Cabinet clears Rs10,000 cr fund to revive stalled realty projects

SBI, LIC likely to extend support with Rs15,000 crore

NEW DELHI: With the Cabinet clearing plan to pump in Rs10,000 crore into an alternative investment fund (AIF), and State Bank of India (SBI) together with Life Insurance Corporation (LIC) expected to put in another Rs15,000 crore, the government aims to revive the stalled housing projects in the country.

The move would potentially help 4.58 lakh home buyers, which in turn could handhold the ailing real estate sector from the long-stretched slump.

Briefing reporters on the details of the government initiative designed to revive the ailing real estate sector that had a knock-on effect on the whole economy of the country, the Finance Minister Nirmala Sitharaman (seen in the picture) said the incomplete housing projects worth less than Rs2 crore per unit in Mumbai, Rs1.5 crore in metros including NCR and those valued below Rs1 crore in other parts of the country will benefit from the move as the newly instituted fund will be used for the completion of such projects.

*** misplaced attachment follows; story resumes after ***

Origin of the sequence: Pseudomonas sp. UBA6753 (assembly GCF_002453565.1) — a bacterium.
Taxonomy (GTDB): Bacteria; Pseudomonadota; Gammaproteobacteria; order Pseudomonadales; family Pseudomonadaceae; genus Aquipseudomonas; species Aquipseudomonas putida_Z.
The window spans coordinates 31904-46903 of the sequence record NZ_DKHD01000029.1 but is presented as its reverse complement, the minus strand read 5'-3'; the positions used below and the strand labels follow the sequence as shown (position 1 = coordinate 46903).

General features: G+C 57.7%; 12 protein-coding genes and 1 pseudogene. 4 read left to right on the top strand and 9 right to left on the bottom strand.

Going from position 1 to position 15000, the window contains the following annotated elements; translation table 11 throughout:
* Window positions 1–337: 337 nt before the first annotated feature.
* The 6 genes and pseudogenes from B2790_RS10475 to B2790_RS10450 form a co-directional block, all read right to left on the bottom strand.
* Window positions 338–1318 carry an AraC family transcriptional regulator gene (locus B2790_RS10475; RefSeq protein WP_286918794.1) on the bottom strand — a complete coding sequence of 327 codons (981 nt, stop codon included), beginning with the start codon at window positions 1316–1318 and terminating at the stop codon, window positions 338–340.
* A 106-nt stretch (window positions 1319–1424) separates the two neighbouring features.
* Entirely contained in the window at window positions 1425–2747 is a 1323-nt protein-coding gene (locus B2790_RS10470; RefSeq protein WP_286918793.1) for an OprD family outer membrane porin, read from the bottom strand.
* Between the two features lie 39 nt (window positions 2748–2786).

But the funding will be available on the condition that the net worth of the project needs to be positive. “Even the projects that have been declared as an NPA or dragged to NCLT but not asked for liquidation, will also benefit from the new initiative,” she added.

According to an estimate, there are 1600 housing projects and 4.58 lakh housing units that remain stalled currently due to lack of funds.

Real estate projects worth Rs1.8 trillion are stalled across India, according to a professional estimate.

The focus on real estate is part of the government’s broader plan to kick-start economic growth, which has slowed to a six-year low of 5 per cent in the quarter ended June 30.

The market is of the view that the real estate industry has failed to recover from the twin shocks of the ban on high-value currency notes in November 2016 and the goods and services tax (GST) that was introduced in July the following year.

This has resulted in piling inventory, stagnant-to-falling property prices and scarcity of funding for developers to take the projects forward.

 

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